H2-quartz and cushion gas-quartz intermolecular interactions: Implications for hydrogen geo-storage in sandstone reservoirs

Document Type

Journal Article

Publication Title





School of Engineering




PETRONAS research fund


Sikirum S., Al-Yaseri, A., Yekeen, N., Soleimani, H., N, B. N., Hamza, F., & Ghotbi, M. Y. (2024). H2-quartz and cushion gas-quartz intermolecular interactions: Implications for hydrogen geo-storage in sandstone reservoirs. Adsorption. Advance online publication. https://doi.org/10.1007/s10450-024-00450-1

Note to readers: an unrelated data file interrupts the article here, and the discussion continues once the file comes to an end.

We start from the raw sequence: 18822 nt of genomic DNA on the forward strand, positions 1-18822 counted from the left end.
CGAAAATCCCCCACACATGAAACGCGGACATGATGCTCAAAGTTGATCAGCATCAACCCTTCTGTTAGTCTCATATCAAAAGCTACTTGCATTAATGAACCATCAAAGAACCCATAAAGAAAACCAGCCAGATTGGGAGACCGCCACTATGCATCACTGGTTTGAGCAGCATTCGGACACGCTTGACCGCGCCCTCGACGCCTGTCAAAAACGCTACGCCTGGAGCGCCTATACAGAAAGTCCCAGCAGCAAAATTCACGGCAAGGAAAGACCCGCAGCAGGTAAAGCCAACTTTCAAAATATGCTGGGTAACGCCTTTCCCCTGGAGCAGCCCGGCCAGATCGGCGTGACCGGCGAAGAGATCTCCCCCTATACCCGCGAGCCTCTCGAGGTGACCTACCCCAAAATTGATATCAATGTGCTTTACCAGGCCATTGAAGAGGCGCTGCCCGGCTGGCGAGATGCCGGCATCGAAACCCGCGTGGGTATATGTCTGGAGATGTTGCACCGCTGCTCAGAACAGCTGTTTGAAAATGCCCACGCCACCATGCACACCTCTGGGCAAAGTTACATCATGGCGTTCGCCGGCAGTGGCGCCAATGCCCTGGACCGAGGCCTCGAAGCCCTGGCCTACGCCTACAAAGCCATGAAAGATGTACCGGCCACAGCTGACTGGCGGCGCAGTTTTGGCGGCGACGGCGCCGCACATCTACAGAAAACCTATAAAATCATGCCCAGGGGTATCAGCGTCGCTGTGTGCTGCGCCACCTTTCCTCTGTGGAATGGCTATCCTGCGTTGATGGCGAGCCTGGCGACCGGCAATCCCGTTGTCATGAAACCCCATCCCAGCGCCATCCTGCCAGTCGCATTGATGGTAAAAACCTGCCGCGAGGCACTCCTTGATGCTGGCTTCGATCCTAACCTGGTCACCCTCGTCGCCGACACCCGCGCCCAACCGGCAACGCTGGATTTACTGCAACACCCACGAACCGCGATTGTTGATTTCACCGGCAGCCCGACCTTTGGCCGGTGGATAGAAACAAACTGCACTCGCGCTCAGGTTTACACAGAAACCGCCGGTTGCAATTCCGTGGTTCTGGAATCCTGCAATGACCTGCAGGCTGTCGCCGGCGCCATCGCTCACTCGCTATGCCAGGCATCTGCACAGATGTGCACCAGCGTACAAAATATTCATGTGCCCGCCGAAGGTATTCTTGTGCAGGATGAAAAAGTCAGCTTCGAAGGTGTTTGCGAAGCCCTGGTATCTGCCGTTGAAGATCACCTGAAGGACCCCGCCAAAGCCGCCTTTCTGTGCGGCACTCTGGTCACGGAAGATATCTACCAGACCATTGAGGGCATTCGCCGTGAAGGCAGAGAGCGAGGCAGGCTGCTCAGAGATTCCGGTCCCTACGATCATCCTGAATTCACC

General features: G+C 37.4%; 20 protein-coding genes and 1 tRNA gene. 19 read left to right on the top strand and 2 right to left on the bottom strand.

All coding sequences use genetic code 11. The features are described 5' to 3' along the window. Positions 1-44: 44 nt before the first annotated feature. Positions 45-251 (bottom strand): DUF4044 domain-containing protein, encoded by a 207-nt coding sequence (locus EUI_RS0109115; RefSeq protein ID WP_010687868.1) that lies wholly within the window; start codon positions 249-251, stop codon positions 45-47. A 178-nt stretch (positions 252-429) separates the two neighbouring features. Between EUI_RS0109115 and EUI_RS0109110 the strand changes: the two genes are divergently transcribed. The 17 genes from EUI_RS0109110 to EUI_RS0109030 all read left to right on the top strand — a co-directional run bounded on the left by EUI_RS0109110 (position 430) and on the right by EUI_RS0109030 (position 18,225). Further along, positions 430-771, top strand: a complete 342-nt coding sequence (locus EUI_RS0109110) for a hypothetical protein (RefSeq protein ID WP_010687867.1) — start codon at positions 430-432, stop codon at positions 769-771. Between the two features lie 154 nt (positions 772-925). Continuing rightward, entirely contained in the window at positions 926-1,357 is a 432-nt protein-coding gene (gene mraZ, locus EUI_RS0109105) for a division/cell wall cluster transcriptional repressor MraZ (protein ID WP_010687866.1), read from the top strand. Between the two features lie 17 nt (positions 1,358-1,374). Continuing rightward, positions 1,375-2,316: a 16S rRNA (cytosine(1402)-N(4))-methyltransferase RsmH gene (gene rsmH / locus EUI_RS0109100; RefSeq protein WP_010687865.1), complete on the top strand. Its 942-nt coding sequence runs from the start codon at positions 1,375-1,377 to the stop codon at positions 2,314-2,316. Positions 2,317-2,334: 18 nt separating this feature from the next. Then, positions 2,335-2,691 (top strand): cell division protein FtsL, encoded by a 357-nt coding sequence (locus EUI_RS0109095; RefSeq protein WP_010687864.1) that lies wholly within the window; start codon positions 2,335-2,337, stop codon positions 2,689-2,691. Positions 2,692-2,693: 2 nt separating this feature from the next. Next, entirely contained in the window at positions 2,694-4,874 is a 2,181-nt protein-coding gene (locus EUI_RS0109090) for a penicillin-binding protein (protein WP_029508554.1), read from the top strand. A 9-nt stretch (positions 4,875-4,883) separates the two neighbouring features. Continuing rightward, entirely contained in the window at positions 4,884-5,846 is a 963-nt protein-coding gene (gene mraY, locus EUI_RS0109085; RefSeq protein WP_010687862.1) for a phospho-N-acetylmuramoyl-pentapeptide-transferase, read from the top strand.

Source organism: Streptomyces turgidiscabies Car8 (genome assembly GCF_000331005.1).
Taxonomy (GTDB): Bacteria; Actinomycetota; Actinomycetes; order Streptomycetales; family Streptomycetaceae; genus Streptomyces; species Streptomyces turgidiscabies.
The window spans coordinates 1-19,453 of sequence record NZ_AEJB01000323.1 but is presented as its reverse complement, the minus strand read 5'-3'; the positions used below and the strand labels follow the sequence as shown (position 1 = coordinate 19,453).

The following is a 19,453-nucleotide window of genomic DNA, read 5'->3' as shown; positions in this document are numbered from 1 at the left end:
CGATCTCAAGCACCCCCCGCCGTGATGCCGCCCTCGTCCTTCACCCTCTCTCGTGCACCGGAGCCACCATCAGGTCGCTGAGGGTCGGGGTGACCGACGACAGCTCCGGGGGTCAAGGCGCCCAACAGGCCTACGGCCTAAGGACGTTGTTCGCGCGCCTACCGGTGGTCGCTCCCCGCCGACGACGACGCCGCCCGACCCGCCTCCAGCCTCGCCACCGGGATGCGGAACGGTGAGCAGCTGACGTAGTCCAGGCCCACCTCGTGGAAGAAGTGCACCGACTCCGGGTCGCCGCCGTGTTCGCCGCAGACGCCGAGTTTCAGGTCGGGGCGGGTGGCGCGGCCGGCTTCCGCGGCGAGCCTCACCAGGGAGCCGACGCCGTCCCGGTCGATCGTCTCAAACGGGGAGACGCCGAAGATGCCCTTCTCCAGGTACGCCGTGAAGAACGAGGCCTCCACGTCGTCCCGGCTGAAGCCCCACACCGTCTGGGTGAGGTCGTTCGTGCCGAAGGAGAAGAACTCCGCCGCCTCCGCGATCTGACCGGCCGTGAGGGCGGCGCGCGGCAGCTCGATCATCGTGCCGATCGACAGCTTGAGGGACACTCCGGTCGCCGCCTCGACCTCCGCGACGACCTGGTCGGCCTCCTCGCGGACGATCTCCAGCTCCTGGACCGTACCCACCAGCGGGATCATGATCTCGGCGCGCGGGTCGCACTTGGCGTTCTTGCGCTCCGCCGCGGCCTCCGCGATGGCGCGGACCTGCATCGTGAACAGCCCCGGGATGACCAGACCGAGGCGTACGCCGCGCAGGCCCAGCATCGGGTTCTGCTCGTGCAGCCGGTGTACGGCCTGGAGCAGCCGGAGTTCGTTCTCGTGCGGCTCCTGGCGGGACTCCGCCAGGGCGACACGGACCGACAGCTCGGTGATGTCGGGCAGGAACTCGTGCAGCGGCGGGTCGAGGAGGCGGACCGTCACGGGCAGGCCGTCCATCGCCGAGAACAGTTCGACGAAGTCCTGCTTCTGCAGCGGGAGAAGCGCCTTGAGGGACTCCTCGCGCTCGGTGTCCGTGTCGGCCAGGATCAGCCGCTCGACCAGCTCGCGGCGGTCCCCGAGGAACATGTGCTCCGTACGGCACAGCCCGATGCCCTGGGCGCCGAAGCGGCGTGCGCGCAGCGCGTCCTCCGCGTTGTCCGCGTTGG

Emissions of carbon dioxide (CO2) from fossil fuel usage continue to be an incredibly challenging problem to the attainment of CO2 free global economy; carbon Capture and Storage (CCS) and the substitution of fossil fuel with clean hydrogen have been identified as significant primary techniques of achieving net zero carbon emissions. However, predicting the number of gases trapped in the geological storage media effectively and safely is essential in attaining decarbonization objectives and the hydrogen economy. Successful underground storage of carbon dioxide and hydrogen depends on the wettability of the storage/cap rocks as well as the interfacial interaction between subsurface rocks, the injected gas, and the formation of brine. A key challenge in determining these factors through experimental studies is the presence of conflicting contact angle data and the difficulty of accurately replicating subsurface conditions in the laboratory. To address this issue, molecular dynamics simulations offer a microscopic approach to recreating subsurface conditions and resolving experimentally inconsistent results. Herein, we report the molecular dynamics simulation results for hydrogen (H2) and cushion gas (e.g., CO2 and N2) on quartz surfaces to understand the capillary and trapping of these gases in sandstone formations. The results of these three gasses were compared to one another. The simulation predictions showed that the intermolecular interactions at the CO2-quartz surface area are more substantial than at the N2 and H2-quartz interface, suggesting that the quartz surface is more CO2-wet than N2 and H2-wet under the same circumstances. In addition, it was found that CO2 has a substantially higher adsorption rate (∼ 65 Kcal/mol) than N2 (∼ 5 Kcal/mol) and H2 (∼ 0.5 Kcal/mol). This phenomenon can be explained by the fact that CO2 density is substantially larger than N2/H2 density at the same geo-storage conditions. As a result, CO2 could be the most favorable cushion gas during underground hydrogen storage (UHS) because a higher CO2 residual is expected compared to H2. However, due to the Van der Waal Interaction force with quartz, only a small amount of H2 can be withdrawn.



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